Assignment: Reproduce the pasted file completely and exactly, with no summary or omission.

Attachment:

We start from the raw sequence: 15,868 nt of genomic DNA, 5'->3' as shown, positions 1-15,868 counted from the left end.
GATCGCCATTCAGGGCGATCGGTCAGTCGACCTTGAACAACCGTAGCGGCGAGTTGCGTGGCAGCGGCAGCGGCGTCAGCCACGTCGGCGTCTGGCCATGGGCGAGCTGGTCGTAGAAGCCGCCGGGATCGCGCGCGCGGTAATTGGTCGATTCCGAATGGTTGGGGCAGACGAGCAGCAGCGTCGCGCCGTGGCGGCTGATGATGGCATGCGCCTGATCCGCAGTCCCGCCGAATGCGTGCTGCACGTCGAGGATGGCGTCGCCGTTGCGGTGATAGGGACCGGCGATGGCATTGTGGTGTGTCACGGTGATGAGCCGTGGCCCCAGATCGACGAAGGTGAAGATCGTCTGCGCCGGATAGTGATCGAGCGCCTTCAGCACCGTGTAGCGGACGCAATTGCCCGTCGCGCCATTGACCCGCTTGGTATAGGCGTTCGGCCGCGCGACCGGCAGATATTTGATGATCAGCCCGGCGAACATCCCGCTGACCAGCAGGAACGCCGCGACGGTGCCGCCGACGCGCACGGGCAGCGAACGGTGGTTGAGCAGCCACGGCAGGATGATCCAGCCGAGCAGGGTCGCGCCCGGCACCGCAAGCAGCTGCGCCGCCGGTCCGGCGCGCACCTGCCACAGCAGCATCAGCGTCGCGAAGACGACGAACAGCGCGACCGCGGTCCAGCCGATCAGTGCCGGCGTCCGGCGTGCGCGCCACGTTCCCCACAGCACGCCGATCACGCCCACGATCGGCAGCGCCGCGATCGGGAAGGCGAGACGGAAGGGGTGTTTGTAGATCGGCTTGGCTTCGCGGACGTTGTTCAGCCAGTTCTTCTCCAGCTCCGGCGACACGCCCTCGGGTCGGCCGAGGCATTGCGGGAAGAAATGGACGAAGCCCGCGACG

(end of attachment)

We start from the raw sequence: 15,868 nt of genomic DNA, 5'->3' as shown, positions 1-15,868 counted from the left end.
GATCGCCATTCAGGGCGATCGGTCAGTCGACCTTGAACAACCGTAGCGGCGAGTTGCGTGGCAGCGGCAGCGGCGTCAGCCACGTCGGCGTCTGGCCATGGGCGAGCTGGTCGTAGAAGCCGCCGGGATCGCGCGCGCGGTAATTGGTCGATTCCGAATGGTTGGGGCAGACGAGCAGCAGCGTCGCGCCGTGGCGGCTGATGATGGCATGCGCCTGATCCGCAGTCCCGCCGAATGCGTGCTGCACGTCGAGGATGGCGTCGCCGTTGCGGTGATAGGGACCGGCGATGGCATTGTGGTGTGTCACGGTGATGAGCCGTGGCCCCAGATCGACGAAGGTGAAGATCGTCTGCGCCGGATAGTGATCGAGCGCCTTCAGCACCGTGTAGCGGACGCAATTGCCCGTCGCGCCATTGACCCGCTTGGTATAGGCGTTCGGCCGCGCGACCGGCAGATATTTGATGATCAGCCCGGCGAACATCCCGCTGACCAGCAGGAACGCCGCGACGGTGCCGCCGACGCGCACGGGCAGCGAACGGTGGTTGAGCAGCCACGGCAGGATGATCCAGCCGAGCAGGGTCGCGCCCGGCACCGCAAGCAGCTGCGCCGCCGGTCCGGCGCGCACCTGCCACAGCAGCATCAGCGTCGCGAAGACGACGAACAGCGCGACCGCGGTCCAGCCGATCAGTGCCGGCGTCCGGCGTGCGCGCCACGTTCCCCACAGCACGCCGATCACGCCCACGATCGGCAGCGCCGCGATCGGGAAGGCGAGACGGAAGGGGTGTTTGTAGATCGGCTTGGCTTCGCGGACGTTGTTCAGCCAGTTCTTCTCCAGCTCCGGCGACACGCCCTCGGGTCGGCCGAGGCATTGCGGGAAGAAATGGACGAAGCCCGCGACG